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ODA Events - Briefing and Evaluation
To ensure all ODA events are appropriately resourced, branded and collated on a
central database, an Events & Exhibitions Briefing Document should be completed.
Similarly, all staff attending ODA sponsored exhibitions and events should complete
an Events and Exhibitions Report Document to evaluate success and return these to
the Head of PR and Media. Copies of both of these documents may be found
attached to the accompanying Annex 2.

Providing and Receiving Gifts
The Head of Legal holds the Register of Gifts (see accompanying Annex 5). Gifts to
third parties or to ODA employees (or their relatives) are not a normal aspect of ODA
expenditure. However, any gift approved by the ODA will be recorded in this
Register to ensure compliance with ODPM requirements. With the exception of token
gifts detailed in Annex 1, employees and their families are not permitted to accept
gifts from third parties working for the ODA (or those seeking work from the ODA).

External Communication and Implementation
This policy and the accompanying annexes will be placed on the ODA Publication
Scheme (Freedom of Information) and open to public inspection. Employees are
reminded to ensure that their records are kept up to date as the ODA may be
required to disclose information from the Register of Corporate Hospitality Received
and Gifts under the Freedom of Information Act provisions or to our Sponsor
Department or auditors without warning.


Human Resources
March 2007




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Annexes



  •   Annex 1 – Guests, Speaker Fees and Sponsorship;

  •   Annex 2 – Guidelines for the Provision of Corporate Hospitality, Gifts,
      Guest Speaker Fees & Sponsorship;

  •   Annex 3 – Register of Corporate Hospitality Received and Gifts;

  •   Annex 4 – Register of Speaking Fees Received;

  •   Annex 5 – Register of Gifts (Provided)




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                                                                              Annex 1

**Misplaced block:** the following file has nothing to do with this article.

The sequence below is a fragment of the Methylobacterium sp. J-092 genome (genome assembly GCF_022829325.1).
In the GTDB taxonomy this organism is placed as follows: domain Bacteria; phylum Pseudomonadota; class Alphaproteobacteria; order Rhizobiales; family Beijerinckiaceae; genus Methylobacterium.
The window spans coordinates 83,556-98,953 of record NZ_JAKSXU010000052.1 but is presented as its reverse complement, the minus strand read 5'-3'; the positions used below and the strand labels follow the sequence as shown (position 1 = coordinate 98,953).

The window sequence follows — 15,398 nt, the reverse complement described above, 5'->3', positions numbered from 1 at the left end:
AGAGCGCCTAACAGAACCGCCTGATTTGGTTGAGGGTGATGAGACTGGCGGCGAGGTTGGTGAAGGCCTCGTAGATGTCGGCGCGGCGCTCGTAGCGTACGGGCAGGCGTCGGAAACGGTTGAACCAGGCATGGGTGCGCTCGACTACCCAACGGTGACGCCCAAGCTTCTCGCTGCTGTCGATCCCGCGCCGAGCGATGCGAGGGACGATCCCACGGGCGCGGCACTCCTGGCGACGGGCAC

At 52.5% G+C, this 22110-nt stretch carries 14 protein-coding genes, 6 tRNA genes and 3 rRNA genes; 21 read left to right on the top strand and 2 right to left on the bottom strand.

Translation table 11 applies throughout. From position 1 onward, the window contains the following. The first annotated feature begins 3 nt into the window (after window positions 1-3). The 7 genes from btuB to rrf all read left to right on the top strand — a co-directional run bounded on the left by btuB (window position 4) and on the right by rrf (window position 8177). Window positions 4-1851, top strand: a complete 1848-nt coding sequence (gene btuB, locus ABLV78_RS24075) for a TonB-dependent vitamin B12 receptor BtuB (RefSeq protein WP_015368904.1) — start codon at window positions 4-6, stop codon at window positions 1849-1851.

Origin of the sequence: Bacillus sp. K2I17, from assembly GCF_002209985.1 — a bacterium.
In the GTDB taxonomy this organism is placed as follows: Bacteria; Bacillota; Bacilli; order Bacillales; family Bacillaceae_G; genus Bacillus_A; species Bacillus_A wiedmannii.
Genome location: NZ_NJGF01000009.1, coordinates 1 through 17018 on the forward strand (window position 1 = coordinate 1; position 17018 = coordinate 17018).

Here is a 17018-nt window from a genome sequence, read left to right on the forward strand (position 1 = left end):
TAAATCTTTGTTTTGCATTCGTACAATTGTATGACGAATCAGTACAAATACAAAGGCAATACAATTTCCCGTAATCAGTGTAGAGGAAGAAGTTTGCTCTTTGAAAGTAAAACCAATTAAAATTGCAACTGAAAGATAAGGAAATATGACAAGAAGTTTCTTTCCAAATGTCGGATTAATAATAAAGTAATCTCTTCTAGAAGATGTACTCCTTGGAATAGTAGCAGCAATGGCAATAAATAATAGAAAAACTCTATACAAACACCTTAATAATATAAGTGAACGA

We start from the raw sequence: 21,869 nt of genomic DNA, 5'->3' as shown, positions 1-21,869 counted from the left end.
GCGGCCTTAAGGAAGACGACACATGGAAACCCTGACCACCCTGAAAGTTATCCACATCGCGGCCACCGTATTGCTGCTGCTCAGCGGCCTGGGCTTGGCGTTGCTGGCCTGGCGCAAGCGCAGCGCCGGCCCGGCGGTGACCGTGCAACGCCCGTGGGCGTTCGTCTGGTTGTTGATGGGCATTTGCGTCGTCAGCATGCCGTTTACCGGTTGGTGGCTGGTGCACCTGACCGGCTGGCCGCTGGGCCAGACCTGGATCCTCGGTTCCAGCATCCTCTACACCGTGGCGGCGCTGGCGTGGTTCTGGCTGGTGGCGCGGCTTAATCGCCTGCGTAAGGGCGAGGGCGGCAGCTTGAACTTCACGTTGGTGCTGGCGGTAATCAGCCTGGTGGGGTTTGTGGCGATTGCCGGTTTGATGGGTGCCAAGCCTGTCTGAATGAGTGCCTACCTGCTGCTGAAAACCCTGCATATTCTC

Corporate Hospitality, Gifts, Guest Speaker Fees & Sponsorship Policy
These Guidelines provide best practice policy for employees that receive or are
offered corporate hospitality, gifts, guest speaker fees or sponsorship in connection
with their duties at the ODA. The Guidelines in this Annex have been prepared in line
with the Nolan Report and HM Treasury guidance. The ODA endorses the main
principles outlined in HM Treasury’s Guidance Note 55: Ethics in Procurement.
These Guidelines are mandatory for all the ODA employees (including secondees
and fixed term contract staff).

This annex does not apply to:
   • the provision by the ODA of corporate hospitality, gifts or general sponsorship
       (see Annex 2 Guidelines for the Provision of Corporate Hospitality, Gifts &
       Sponsorship of the accompanying Best Practice Note on this subject).
   • business and travel expenses properly incurred by employees whilst
       attending events or occasions sponsored or supported by the ODA (see
       Business Expenses in the Employee Handbook in relation to reimbursement
       of employees costs).
   • hospitality provided to employees who are permitted by the ODA to attend
       externally organised courses, conferences, seminars and workshops which